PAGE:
When I was working on my second CF calendar, I met Josh Sheldon. The last time I saw Josh was two weeks before he died. I would have never guessed he was so close to losing his battle with CF. He was always trying to make others feel better, and not worry about himself. When he came to the photo shoot he was on oxygen, but in my naïveté I didn’t think it was a big deal because he told me it wasn’t. He set it aside, and was not wearing the tubing.
When Josh was born, his parents Lynne and Len were told he might make it to his 15th birthday. Lynne says that is what sticks in your brain, “So once he passed 15 years old I thought, ok, we’re beyond that. And when he got to 21 I thought that was good, but we could see his decline so each year I thought we were lucky we had this year, but I don’t know how many we have left. “
The Sheldons adjusted to live with CF. In school Len says his son tried out for every sport, swimming, football, wrestling, and track. “He never made the team because he couldn’t keep up with the physical end of it. But he did find his niche in golf. Golf is a competitive sport with yourself. He did very well. He actually ended up becoming the Captain of his High School team. And he played Varsity all through. Josh was also good at skiing, snow boarding, water skiing, and rollerblading. The hardest thing for me was to watch how his health affected how he wanted to do things. He couldn’t do them anymore. So that was hard for us.”
Josh went to college at Central Michigan University. It was a tough year for him because he got very sick and eventually had to come home. Josh decided to attend Macomb Community College. He got his associates degree in Architecture. But Josh was a fighter and didn’t complain. He hung out with his friends when he could, and faced the reality of needing a double lung transplant. Lynne says they continued to adjust each time the situation got worse, “Once he was in the hospital we adjusted. The last few years of his life, we were always in the hospital. And he was always in at Christmas. We always tried to bring him home on Christmas Eve, and we did accomplish that. One year he came home but he got really sick, and he had to go right back in after Christmas, and the same for New Years. I made big trays up of goodies and took one to the nurse’s station, so they would be busy and wouldn’t bother us, and took the other tray to his room. The three of his friends came to the hospital. I had party hats and champagne in the room. Jennifer (Josh’s sister) and her fiancé came. Everyone stayed until after midnight and then his friends took off. Josh was exhausted. He thanked us. I said you know, this is one of the best new years I’ve ever had, it really was. I didn’t resent not being at a party, or out to dinner, I was just happy that we had it there. I thought it was really nice his friends came too. They gave up part of their new years.” Josh had a major bleed in his lungs. Lynne and Len brought Josh home from the hospital after six weeks. Josh wasn’t going to get his transplant, Josh was dying.” The doctor told Lynne that Josh was only hanging on for her. Lynne didn’t think her son would make it through the night so she called her daughter, and some close friends who also picked up her Mother. There is some humor in everything Lynne says. “Josh was supposedly dying and when everyone came in the room Josh asked our friend Tom how he was doing? We all laughed. Then Josh said he was sorry, and I said for what? He said, I don’t think I’m going to die tonight.” The next morning Josh, with his voice trembling, told his mother he couldn’t do it anymore. Lynne said it was ok. The two said the Lord’s Prayer together. Lynne told her husband. Family friends were in the room too. They sat by Josh, on his bed and he passed away.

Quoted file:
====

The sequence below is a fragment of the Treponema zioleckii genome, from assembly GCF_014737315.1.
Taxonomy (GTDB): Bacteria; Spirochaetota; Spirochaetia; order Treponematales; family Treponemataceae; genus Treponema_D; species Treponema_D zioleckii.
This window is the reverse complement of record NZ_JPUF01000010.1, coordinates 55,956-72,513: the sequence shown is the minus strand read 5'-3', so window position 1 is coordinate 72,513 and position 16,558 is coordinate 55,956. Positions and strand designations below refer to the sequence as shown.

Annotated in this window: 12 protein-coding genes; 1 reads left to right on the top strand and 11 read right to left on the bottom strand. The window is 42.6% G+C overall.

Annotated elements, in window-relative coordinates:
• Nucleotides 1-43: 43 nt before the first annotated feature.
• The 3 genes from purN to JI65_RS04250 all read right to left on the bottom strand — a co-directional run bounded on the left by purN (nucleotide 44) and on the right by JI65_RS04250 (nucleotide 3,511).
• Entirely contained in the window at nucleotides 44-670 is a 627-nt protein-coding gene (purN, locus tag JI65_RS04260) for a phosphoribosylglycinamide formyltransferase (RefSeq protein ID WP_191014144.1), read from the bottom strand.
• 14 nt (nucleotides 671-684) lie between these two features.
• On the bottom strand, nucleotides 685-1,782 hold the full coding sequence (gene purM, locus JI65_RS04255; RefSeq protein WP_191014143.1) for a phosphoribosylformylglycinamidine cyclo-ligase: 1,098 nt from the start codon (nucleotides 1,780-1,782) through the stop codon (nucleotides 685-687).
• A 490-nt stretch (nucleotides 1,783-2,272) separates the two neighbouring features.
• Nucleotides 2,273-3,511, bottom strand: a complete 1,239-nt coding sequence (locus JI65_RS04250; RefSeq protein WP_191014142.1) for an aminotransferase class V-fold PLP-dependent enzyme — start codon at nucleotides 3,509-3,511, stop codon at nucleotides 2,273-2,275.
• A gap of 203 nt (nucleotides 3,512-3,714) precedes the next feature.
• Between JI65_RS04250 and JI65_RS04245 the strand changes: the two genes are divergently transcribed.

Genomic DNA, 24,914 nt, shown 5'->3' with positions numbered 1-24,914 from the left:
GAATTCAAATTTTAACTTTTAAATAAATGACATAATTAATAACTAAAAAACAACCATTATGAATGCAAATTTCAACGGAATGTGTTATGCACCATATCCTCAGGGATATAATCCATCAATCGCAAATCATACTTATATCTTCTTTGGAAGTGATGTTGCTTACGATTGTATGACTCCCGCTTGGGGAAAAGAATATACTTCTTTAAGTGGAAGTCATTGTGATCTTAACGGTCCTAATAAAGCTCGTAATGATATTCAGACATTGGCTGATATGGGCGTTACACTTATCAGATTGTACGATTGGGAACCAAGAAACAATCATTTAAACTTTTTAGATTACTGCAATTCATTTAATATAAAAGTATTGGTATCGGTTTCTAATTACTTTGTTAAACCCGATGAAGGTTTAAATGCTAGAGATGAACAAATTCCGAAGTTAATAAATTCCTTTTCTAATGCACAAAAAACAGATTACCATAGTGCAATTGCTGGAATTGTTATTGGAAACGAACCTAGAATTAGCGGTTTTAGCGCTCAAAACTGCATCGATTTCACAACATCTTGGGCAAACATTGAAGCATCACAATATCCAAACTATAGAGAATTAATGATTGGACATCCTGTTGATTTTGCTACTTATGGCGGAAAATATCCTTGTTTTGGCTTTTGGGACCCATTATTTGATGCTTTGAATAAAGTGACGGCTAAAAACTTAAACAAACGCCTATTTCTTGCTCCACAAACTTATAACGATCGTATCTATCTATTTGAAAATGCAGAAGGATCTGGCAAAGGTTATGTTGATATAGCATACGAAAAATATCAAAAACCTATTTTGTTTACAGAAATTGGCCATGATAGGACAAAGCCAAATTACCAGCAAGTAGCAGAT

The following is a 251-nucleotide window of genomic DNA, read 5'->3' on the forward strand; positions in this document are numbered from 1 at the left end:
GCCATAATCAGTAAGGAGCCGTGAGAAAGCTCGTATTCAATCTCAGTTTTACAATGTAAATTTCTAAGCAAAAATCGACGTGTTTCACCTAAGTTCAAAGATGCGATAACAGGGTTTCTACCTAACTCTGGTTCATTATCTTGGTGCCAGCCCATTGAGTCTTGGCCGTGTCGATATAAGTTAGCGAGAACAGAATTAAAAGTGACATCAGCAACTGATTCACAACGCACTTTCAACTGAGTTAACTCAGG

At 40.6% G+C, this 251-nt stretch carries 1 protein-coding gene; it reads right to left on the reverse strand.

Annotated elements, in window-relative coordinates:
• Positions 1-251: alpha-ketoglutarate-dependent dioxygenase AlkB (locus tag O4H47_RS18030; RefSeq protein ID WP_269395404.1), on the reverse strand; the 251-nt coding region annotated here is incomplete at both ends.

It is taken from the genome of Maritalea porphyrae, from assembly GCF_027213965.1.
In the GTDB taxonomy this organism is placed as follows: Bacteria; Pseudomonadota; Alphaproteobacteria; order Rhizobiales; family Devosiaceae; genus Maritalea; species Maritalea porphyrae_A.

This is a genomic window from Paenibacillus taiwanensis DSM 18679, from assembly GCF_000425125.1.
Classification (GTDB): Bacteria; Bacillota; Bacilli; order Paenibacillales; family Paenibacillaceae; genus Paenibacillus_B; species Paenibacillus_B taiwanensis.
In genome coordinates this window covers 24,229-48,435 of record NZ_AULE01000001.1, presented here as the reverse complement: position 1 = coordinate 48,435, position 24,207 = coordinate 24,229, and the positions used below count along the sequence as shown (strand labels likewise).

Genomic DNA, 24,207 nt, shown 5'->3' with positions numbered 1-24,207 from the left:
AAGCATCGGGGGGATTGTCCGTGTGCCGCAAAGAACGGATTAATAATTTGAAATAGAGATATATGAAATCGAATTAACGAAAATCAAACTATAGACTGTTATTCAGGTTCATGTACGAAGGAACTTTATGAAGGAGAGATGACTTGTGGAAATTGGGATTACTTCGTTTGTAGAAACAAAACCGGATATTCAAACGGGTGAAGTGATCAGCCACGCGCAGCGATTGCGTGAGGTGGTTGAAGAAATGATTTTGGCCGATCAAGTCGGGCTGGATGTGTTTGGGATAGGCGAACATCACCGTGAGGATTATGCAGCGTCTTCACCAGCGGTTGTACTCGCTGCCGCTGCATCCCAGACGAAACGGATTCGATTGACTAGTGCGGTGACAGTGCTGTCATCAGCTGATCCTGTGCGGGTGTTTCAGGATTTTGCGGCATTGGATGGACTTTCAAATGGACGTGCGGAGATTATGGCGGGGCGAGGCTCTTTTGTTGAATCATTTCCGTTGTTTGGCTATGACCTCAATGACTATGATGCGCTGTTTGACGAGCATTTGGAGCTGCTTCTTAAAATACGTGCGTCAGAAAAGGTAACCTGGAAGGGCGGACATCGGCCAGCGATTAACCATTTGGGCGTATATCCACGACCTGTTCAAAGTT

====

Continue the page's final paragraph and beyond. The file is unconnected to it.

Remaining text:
I (Laura Bonnell) went to Josh’s funeral. It was a wonderful tribute to Josh’s life. Lynne got up and spoke about her son. In my mind I was screaming for her to sit down. I knew I was going to burst uncontrollably in to tears. I did. I was crying over the death of Josh, for a mother’s pain and because of the reality of the disease. Lynne spoke beautifully about her son, the entire room was crying, but Lynne bravely reminded all of us about the amazing young man Josh had grown to be, and how he will never be forgotten because he touched so many lives.